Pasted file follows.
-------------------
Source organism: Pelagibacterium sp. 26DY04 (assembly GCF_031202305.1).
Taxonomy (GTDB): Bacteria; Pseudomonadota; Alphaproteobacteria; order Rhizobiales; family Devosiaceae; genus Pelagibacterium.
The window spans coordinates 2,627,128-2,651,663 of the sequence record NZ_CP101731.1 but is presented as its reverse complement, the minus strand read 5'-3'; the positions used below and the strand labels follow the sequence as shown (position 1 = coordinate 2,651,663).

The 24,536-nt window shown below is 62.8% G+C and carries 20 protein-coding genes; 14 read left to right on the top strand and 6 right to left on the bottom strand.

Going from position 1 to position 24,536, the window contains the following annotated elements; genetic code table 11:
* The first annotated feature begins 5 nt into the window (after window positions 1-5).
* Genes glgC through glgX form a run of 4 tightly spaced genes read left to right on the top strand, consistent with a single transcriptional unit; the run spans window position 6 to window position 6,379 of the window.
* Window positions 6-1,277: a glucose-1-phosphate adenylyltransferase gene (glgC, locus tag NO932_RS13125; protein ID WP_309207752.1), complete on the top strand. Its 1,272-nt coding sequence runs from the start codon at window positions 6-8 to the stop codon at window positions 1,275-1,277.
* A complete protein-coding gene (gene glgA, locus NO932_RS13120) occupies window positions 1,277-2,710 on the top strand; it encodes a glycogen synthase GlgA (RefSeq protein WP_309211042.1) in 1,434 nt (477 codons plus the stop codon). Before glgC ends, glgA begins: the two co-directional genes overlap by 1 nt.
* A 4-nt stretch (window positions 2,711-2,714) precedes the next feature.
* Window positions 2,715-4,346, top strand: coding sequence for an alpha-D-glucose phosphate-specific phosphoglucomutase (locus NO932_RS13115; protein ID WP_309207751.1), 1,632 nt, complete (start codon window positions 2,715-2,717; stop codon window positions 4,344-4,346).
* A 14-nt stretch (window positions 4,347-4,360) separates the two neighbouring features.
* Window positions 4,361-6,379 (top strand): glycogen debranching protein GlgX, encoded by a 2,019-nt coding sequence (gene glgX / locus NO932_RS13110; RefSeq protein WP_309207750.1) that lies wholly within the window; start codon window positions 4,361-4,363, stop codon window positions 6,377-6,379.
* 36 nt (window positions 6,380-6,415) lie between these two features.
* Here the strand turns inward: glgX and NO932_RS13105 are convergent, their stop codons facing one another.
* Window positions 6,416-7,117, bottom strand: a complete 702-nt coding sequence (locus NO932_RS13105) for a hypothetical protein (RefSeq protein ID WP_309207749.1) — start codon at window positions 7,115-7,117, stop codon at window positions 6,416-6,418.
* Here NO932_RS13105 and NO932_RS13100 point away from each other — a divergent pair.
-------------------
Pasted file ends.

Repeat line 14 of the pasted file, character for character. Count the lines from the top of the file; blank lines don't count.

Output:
* 36 nt (window positions 6,380-6,415) lie between these two features.